Penile erection is achieved thanks to adequate arterial distribution. The main cause of arteriolar insufficiency is atherosclerosis but it can also be caused by trauma or congenital anomalies. Atherosclerotic lesions are characterized by smooth muscle proliferation and accumulation of lipid in the vessel wall. Hypercholesterolemia, smoking, DM, exposure to radiation and perineal trauma are risk factors that can be associated with ED [3]. The presence of hypercholesterolemia increases lipid storage in vascular lesions, resulting in atherosclerosis and consequent blockage of blood flow.

Use of high-resolution ultrasonography and quantitative Doppler spectral analysis technique in the evaluation of vasculogenic ED was first described by Lue et al. in 1985 [4]. The cavernous artery exhibits very pronounced gray scale changes after injection of an intracavernosal vasoactive agent. The leading change among these alterations is the increase in arterial diameter. As reported in many studies, the expected increase in the diameter of cavernous arteries varies between 70-100% [5]. Measurements of maximal systolic velocity (MSV), end- diastolic velocity (EDV), acceleration (A), acceleration time (AT) and resistive index (RI) (RI= MSV-EDV / MSV) have been used to demonstrate the hemodynamic status of the cavernous artery.

Post-injection MSV measurement in arteriogenic ED are the most commonly used parameter in assessing arterial insufficiency. Collins and Lewandowski found average MSV as 26.8 cm/sec in patients responding to intracavernous papaverine injection [6]. Most of the studies have accepted MSV values above 30-40 cm/sec as normal [710].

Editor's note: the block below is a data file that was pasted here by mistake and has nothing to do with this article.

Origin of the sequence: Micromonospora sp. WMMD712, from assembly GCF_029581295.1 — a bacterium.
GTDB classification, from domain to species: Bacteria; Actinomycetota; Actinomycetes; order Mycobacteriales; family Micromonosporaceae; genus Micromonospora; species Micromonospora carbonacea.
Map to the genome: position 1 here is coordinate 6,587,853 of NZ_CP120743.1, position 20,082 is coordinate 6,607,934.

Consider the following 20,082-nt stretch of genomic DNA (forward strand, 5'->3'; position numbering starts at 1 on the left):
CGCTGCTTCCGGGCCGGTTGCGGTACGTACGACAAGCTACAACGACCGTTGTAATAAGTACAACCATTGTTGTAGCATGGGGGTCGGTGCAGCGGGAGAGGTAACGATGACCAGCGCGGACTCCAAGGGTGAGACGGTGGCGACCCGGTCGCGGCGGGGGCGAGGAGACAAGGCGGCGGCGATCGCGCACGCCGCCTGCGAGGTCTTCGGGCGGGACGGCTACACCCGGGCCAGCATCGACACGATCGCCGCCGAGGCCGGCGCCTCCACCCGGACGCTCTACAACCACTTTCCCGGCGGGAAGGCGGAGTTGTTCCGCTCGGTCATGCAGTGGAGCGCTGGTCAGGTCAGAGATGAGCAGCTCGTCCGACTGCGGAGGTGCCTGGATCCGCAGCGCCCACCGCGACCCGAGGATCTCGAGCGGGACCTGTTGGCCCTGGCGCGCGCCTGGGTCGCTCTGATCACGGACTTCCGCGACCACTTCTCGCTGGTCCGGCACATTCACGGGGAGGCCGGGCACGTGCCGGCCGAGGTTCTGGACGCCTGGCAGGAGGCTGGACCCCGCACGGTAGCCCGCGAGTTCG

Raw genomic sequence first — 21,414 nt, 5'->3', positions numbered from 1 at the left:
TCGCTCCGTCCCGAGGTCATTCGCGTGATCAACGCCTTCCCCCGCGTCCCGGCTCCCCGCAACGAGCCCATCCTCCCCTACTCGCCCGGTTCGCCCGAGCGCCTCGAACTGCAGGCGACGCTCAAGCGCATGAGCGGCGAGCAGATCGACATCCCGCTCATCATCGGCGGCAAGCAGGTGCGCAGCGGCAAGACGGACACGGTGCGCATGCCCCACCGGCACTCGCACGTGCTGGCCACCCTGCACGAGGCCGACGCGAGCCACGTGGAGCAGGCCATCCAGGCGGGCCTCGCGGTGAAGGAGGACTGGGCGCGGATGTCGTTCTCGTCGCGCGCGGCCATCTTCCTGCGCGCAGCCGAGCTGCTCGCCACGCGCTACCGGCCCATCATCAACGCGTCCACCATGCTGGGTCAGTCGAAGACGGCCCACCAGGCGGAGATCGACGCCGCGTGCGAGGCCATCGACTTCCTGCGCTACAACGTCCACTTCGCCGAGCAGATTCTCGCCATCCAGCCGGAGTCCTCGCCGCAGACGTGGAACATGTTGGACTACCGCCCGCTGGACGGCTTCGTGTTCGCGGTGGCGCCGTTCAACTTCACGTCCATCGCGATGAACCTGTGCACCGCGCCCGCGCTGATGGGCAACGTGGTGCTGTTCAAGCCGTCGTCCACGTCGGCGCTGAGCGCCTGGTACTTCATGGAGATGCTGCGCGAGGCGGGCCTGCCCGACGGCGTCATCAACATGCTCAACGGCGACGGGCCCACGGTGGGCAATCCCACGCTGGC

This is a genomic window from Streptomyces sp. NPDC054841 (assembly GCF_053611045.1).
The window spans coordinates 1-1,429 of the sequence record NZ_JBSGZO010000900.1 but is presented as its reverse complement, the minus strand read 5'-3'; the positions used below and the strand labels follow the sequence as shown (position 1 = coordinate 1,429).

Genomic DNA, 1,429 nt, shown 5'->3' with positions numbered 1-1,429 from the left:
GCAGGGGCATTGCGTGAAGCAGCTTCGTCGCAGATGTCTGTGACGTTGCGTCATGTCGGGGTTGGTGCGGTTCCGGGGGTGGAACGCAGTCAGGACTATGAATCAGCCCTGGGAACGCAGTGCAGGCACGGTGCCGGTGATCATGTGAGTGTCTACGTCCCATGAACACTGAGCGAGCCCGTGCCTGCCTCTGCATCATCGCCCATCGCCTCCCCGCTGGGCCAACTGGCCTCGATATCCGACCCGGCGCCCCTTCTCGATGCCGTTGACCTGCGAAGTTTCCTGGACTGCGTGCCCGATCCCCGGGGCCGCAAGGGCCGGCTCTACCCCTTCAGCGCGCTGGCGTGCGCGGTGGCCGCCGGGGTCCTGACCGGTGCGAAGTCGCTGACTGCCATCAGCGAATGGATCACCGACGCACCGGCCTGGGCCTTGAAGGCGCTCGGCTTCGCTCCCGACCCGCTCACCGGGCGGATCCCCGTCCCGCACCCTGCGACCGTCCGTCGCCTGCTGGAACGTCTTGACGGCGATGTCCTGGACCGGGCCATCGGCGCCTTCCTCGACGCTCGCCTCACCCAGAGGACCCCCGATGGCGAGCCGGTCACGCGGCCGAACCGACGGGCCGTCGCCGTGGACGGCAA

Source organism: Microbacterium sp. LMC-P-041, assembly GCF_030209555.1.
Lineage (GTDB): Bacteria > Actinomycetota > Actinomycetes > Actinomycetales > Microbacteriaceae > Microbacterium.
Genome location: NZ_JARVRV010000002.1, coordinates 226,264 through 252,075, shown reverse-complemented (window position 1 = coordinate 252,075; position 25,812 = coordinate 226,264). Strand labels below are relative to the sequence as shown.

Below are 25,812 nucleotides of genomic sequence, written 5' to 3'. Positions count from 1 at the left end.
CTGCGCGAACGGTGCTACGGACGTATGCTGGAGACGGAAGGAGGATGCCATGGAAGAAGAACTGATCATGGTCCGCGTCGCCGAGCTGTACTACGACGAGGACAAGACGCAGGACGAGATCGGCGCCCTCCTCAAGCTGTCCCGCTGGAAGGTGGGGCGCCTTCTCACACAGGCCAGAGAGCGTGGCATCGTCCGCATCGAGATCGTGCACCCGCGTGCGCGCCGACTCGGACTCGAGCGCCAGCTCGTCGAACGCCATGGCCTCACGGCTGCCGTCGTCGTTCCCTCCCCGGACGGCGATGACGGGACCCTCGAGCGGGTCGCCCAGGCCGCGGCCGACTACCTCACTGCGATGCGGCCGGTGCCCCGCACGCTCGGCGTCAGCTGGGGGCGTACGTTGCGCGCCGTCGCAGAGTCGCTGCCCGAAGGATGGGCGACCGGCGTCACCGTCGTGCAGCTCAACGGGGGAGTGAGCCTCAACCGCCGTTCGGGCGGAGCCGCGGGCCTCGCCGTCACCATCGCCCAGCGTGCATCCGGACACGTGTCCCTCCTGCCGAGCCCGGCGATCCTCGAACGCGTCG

In cases of venogenic ED excessive venous leakage occurs from corpus cavernosum, In a patient with increased diastolic velocity, venocclusive mechanism is presumably insufficient. The EDV value, which can be considered significant for the assessment of venous leakage, has been reported to be over 5 cm/sec in many studies [8,11].

The aim of this study is to compare PDU, IIEF, EFDS results before and after atorvastatin treatment in hyperlipidemic patients with ED.

Materials and Methods

Local ethics committee approval was obtained prior to study. Undersigned informed consent forms were obtained from all patients before the procedure. Twenty-five patients who applied to the 2nd Radiological Clinic of Ankara Numune Training and Research Hospital between April 2005 and August 2005 were included in the study. All patients had only hyperlipidemia as a risk factor of ED. The reference values of total cholesterol , and triglyceride were 112-200 mg/dl and 50-179 mg/dl, respectively. The patients were questioned regarding the risk factors of ED including history of smoking and alcohol usage urogenital system and/or spinal cord trauma, operation, diabetes, hypertension, atherosclerosis or coronary heart disease, psychiatric disorders, drug usage and hyperlipidemia. Only hyperlipidemia was detected among these risk factors.

Threshold levels of total cholesterol (200≤ mg/dl), and triglyceride (179≤ mg/dl) were as indicated. The patients whose cholesterol or triglyceride values were higher than the determined levels were evaluated as hyperlipidemic cases.

The patients were also evaluated in terms of erectile function. IIEF form which was validated by Turkish Andrology Association, was used in face to face interview sessions. By this means, EFD and IIEF scores were estimated for each patients. Sum of the scores obtained from all questions in the IIEF form was accepted as the IIEF score, and the total score of the 1,2,3,4,5 and 15 questions as the EFD score.